The author of The Silent History brings his literary skills to the creation of the psychological thriller podcast Homecoming, now headed for TV.
We’ve interviewed Eli Horowitz twice previously about his literary projects The Silent History and The New World. Now he’s back with one of our favorite narrative podcasts, Homecoming, from Gimlet Media. The podcast stars Catherine Keener, Oscar Isaac, David Schwimmer, David Cross, and Amy Sedaris and “centers on a caseworker at an experimental facility, her ambitious supervisor, and a soldier eager to rejoin civilian life — presented in an enigmatic collage of telephone calls, therapy sessions, and overheard conversations.” The six episodes of Season 1 are all available for binging; we’re pretty sure you’ll be staying up all night.
Shelf Unbound/Podster: How did Homecoming come about?
Eli Horowitz: I started, kind of like I do with all things, with the form. I started by looking at the shape of the thing and what kind of story could fit into that.
Shelf Unbound/Podster: What did that mean for you?
Eli: I wanted to avoid the artificiality that can sometimes come from having a narrator or any kind of heavy-handed exposition. It was a challenge; it’s hard in audio to convey where the characters are, who’s talking, what the movement is, without the corniness comes from trying to insert that thing. Like, “I’m running. I’m running through a field, there’s a lot of grass in the field!” So I tried to think of what kind of situations would give rise by themselves to episodic storytelling.
That’s how I came up with the element of repeated therapy sessions because I wanted conversation rather than physical action to be at the core. Then you begin to conjure the story: Okay, there’s two people talking. Why are they talking? Why is this repeating every week? How long, how many weeks is this going to go for? Why are they talking about the same thing again and again?
Shelf Unbound/Podster: Have you ever written anything where the dialogue needed to be so tight?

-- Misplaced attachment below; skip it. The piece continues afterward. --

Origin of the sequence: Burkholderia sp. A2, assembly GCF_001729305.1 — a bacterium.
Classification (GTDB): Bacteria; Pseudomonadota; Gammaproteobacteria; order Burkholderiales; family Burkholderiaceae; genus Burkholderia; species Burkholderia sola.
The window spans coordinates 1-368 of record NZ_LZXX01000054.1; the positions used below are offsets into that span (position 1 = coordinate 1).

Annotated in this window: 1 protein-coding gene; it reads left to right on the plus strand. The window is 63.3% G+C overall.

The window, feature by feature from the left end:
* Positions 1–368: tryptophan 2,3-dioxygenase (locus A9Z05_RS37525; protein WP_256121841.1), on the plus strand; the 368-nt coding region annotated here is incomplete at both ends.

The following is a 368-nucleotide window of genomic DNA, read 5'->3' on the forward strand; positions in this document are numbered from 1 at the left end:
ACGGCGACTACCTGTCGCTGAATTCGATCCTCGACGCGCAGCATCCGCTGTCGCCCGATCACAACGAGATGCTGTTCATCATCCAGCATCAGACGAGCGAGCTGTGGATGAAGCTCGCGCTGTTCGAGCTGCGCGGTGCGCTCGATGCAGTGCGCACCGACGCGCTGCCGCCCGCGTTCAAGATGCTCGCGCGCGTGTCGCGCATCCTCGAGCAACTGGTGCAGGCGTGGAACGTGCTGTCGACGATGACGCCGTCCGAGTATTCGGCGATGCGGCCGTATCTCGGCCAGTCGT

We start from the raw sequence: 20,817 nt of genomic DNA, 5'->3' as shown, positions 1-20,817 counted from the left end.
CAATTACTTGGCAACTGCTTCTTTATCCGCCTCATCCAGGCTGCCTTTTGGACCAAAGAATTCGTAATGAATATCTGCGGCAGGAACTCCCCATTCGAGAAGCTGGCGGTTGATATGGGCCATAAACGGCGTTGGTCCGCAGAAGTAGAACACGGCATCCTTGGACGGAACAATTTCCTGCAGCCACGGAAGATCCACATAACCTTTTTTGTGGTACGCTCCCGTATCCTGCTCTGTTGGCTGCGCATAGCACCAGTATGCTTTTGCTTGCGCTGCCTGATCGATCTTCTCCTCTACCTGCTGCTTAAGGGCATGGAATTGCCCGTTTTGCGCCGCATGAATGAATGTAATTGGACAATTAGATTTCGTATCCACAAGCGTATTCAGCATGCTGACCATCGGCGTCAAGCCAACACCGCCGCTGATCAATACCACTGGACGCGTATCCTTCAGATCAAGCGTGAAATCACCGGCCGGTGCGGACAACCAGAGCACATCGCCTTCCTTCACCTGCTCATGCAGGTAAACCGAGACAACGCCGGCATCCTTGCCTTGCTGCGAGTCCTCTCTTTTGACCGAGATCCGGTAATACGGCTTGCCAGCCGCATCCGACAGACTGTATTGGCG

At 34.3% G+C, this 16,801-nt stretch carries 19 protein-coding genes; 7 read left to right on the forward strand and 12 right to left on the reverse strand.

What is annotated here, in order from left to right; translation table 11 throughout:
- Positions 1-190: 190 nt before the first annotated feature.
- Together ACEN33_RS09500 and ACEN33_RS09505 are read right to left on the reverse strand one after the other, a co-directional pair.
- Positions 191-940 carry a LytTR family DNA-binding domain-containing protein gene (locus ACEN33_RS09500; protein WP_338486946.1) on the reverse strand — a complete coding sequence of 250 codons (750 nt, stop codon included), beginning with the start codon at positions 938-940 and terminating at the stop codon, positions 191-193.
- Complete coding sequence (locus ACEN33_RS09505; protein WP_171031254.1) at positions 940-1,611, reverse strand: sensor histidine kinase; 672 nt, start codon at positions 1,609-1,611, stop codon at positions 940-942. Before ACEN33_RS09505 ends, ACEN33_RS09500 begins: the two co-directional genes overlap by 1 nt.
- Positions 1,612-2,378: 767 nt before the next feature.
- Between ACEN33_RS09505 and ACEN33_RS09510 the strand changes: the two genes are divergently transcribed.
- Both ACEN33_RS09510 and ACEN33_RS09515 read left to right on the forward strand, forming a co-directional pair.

Eli: I’ve never written a script before, which is why I partnered with Micah Bloomberg, who has experience as a screenwriter. Plus it made it more fun.
Shelf Unbound/Podster: What was your process like in working together?
Eli: We figured it out along the way. I had the germ of the idea, and then we’d send drafts back and forth. I think I was more useful with some of the structural things and he was more useful for the seemingly trivial turns of phrase—like putting a plot beat into a scene format. For instance, for the scenes where Collin the boss was talking to Heidi, I knew what needed to happen from a story perspective, but Micah was great about Collin being in different places for each of those calls. That came from imagining the actual reality of these moments rather than just story function of these moments.
Most of the other podcasts I was listening to were conversation based or interview based. I was fascinated by how suddenly powerful the conversations can be when they drop into being honest and genuine and you hear the person think. So I was wanting us to take the power of human conversation with the voice immediately in your ear and put that within a plot structure.
Shelf Unbound/Podster: You have some well known cast members; how did that come about?